While such concerns might seem to make the students look trivial, they're only fulfilling their destiny as tv versions of high schoolers, if less assorted than usual. Perky blond Allie (Sarah Carter) is a latchkey kid, her mother too rich and too distracted by her serial dating to pay attention to how her daughter spends her time.
This sense of abandonment seemingly makes Allie extra smart, because of all the kiddies, she is the most likely to say the right thing at the right time, even conjuring her own sort of ancient wisdom, as when it appears that Tom will be dating her mom (not his fault: he didn't know who she was when he met her). Allie doesn't spaz out, but instead, just sighs, "I'll just wait it out like some horrible virus." Or again, advising a fellow student on the difficulties of romance: "When you first meet someone, there's always a bit of deception." I have to confess, I like this girl.
The other girl with a speaking part is pouty Tory (Missy Peregrym, who gets the prize for coldest performance, especially when she has to dry), doesn't waste much time blurting out just why she's so angry: her policeman father was murdered by a pink-haired Chinese gangster who's still roaming the streets; in fact, he's about to leave the country before the SFPD can make a case, or find him, or something.
Teacher Tom puts on his bounty hunter hat to help Tory with her terrible weight of anger. And how convenient that when he does, and pulls some PD strings to get info on Pink Hair's whereabouts, that Tory walks by his office just as Tom repeats, for no good reason except so she can hear him intone ominously: "Pier six." The showdown is what you'd expect: lots of low angle shots showing kicks, chops, and smacks, initiated when Tom busts up a crowd of thugs about to beat down Tory (who has snuck up on them and then given herself away when her cell phone -- girlfriend is definitely not the sharpest stick in the bundle). Tom arrives in the nick of time, slides his motorcycle perfectly, lands catlike on his feet and takes out one bad guy after another. Even if it is derivative, the move announces that Tom prefers to save the day in style.
He actually has to do this repeatedly in the first couple of episodes. (Let's hope that some other plot lines occur to the series writers.) Almost against his better judgment, Tom rescues a couple of other students when they get into a bar fight in the course of hustling bikers. While one of these hustling kids, rich and crabby Nick (Drew Fuller), is, as he says himself, "a troublemaker," the other is amiable Bryan (Ray J Norwood, whose appearances on his sister's show, Moesha, have paid off: he's the one youngster on Black Sash who seems to understand and have a predilection for acting, as opposed to posing). Nick talks Bryan into the scam a little too easily, and the rationale is as stereotypical as can be: Bryan needs cash to fix his car so he can take his little sister to school because their parents both work (and in that one sentence, you get all the background you're going to get on Bryan, for now).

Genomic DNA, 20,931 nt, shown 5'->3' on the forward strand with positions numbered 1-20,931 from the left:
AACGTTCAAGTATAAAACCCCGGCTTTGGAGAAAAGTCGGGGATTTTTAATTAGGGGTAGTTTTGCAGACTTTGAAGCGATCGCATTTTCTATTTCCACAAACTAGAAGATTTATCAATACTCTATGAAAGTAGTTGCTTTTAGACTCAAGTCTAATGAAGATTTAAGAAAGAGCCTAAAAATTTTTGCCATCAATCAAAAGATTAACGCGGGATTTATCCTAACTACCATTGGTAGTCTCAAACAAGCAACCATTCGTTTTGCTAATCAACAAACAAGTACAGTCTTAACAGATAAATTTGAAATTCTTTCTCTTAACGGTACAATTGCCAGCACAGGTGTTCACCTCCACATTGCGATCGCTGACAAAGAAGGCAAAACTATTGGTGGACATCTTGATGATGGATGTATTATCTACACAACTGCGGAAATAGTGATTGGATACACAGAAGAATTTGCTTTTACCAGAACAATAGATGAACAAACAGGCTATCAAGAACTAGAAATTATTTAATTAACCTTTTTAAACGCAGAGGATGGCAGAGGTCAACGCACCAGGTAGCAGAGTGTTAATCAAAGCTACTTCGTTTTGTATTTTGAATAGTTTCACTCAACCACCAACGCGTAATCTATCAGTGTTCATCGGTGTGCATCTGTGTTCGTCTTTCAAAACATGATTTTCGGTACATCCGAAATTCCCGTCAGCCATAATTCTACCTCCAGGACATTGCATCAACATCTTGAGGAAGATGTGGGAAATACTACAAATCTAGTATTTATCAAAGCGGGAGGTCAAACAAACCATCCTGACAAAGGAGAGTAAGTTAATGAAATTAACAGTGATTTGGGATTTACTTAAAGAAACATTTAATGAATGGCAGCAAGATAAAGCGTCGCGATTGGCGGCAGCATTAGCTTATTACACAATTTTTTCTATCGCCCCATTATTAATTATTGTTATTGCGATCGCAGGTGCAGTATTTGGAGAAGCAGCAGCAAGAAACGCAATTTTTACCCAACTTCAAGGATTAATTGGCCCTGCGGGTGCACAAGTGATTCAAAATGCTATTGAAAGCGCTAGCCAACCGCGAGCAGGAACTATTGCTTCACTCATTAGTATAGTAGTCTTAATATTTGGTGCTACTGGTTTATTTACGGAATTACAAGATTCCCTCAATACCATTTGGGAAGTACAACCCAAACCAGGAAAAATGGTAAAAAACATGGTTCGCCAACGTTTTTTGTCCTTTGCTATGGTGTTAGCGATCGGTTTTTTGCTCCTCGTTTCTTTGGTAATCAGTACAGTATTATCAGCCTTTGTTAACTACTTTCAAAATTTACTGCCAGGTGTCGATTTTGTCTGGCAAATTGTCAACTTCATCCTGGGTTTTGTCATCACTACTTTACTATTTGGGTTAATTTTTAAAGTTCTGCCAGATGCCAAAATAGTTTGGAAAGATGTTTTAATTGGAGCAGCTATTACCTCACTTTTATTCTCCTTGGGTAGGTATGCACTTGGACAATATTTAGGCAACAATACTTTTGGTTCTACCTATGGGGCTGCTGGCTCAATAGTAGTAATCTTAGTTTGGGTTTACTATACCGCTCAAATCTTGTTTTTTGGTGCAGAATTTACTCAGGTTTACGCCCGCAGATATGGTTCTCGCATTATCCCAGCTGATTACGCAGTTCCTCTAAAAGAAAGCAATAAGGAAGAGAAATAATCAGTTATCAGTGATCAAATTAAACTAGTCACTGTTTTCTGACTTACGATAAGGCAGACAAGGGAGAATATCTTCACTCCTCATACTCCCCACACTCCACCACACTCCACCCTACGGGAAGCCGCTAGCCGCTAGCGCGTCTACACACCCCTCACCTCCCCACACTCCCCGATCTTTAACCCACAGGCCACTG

And, in one of the series' more pedestrian gambits, Tom has to save the very nice, very scruffy, very sincere Trip (Corey Sevier, who played Timmy in 1997's resurrected Lassie: The Series) from his brutally abusive dad. (Admittedly, this is one gnarly scene, despite or because of the ease with which Tom takes out bad dad; and Siefer, good for him, looks appropriately torn: at once horrified, amazed, relieved, and guilty.) In return for a place to stay and martial arts lessons (and even a snippet of legal advice), Trip agrees to paint the school's exterior. Apparently, this makes him Black Sash's underclass (or maybe, foundling) representative. Thank goodness he's found a gig waiting tables at a local restaurant so he can afford hair gel.
Way back in 1994 and '95, Wong worked on another series, Vanishing Son, which, in its own conflicted, occasionally awkward way, critiqued the very racial stereotypes and cultural clichés that Black Sash embraces all too willingly. Weekly television is, of course, rarely a site for innovation or insight. Still, stitching together discarded formulas doesn't appear the most effective way to appeal to a next generation of viewers, especially when all the seams are showing.